The rebellion occurred at a time when the movement for restoration of Khilafat in Turkey was on. In India under the leadership of Gandhi, Indian National Congress supported the Khilafat movement, the primary aim of Gandhi led Congress being to ensure that Muslims also become part of the anti-British movement. During the rebellion, Haji led many attacks on individuals, including against Muslims, who had been loyal to the British. This rebellion also gave the opportunity to some rabid fundamentalist elements who presented the rebellion to look be against Hindus. As such in the rebellion many non Muslims also participated and many Muslims did not support the anti Hindu stance of those elements.

As such the deeper issue of the rebellion was the severe oppression of the poor peasants. The rebellion of peasantry had a long history in the area prior to 1921. As the Janmi landlords, backed by the police, the law courts and the revenue officials; became more oppressive on the subordinate classes, the Moplah peasantry in its turn started to revolt against them. There were series of these uprisings first such outbreak took place in 1836 and later between 1836 and 1854, 22 similar uprisings occurred, of which the one of 1841 and 1849 were very serious.

Sociologist D N Dhanagare’s summary of the rebellion is very apt. As per him it was due to, “gross neglect of the basic tenurial security, the deterioration of landlord-tenant relations and the political alienation of the poor peasantry were the important formative conditions” of the rebellion. He further observes that the basic movement around tenancy issues got intermixed with the Khilafat movement and non cooperation movement. The Khilafat movement launched in 1919 was instrumental in providing a new stimulus to the grievances of Muslim peasants. As Khilafat Movement created pan Islamic sentiments, the local grievances got linked up with the global one’s, giving it a new vigor. Later the collapse of Khilafat gave a feeling of utter frustration and intensification of violence.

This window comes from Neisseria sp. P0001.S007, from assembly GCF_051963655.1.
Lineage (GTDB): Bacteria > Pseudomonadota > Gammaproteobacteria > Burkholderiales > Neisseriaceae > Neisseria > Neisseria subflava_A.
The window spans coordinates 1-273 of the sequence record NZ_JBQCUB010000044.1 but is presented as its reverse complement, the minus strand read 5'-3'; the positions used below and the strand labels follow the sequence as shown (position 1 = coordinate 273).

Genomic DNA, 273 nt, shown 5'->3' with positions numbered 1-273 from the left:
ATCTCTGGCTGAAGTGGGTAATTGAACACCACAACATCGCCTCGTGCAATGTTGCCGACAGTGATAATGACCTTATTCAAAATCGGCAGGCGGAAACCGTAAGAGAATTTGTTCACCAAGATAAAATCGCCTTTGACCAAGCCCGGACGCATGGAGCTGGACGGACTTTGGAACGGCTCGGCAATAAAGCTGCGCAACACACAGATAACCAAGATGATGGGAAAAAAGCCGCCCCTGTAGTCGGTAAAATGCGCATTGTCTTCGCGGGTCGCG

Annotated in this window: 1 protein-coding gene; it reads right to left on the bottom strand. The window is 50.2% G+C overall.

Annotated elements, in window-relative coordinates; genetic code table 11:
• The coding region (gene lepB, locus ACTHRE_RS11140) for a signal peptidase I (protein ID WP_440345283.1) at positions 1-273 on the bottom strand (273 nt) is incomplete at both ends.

In this complex scenario, the Haji, on whom the film is being planned; was firmly against giving a religious color to the rebellion, while a small section tried to give it a communal turn, mainly due to the fact the Janmis (Landlords) against whom the rebellion was directed were primarily Hindu, upper caste. British rule was great protector of atrocities and severe exploitation by the landlords. Haji during the rebellion; led many attacks on individuals, including against Muslims, who had been loyal to the British.

The Malabar rebellion to an extent did create the intercommunity strife, which was unintended and nowhere on the agenda of leaders of rebellion like Haji, on whom the film has been planned. British, who were looking at furthering their ‘divide and rule’ policy through every mechanism, did present it as being an attack by Muslims against Hindus.

The Hindu communal forces have been presenting it as genocide of Hindus. Rebellion was suppressed ruthlessly by British with nearly 10000 Muslims killed and a larger number exiled to Andmans. A rebellion which was primarily a peasant rebellion unfortunately got mired by complex situation. A proper evaluation of the rebellion will help us see the totality of the societal phenomenon in a better light.


One response to “Kerala, Moplah Rebellion and Communalization”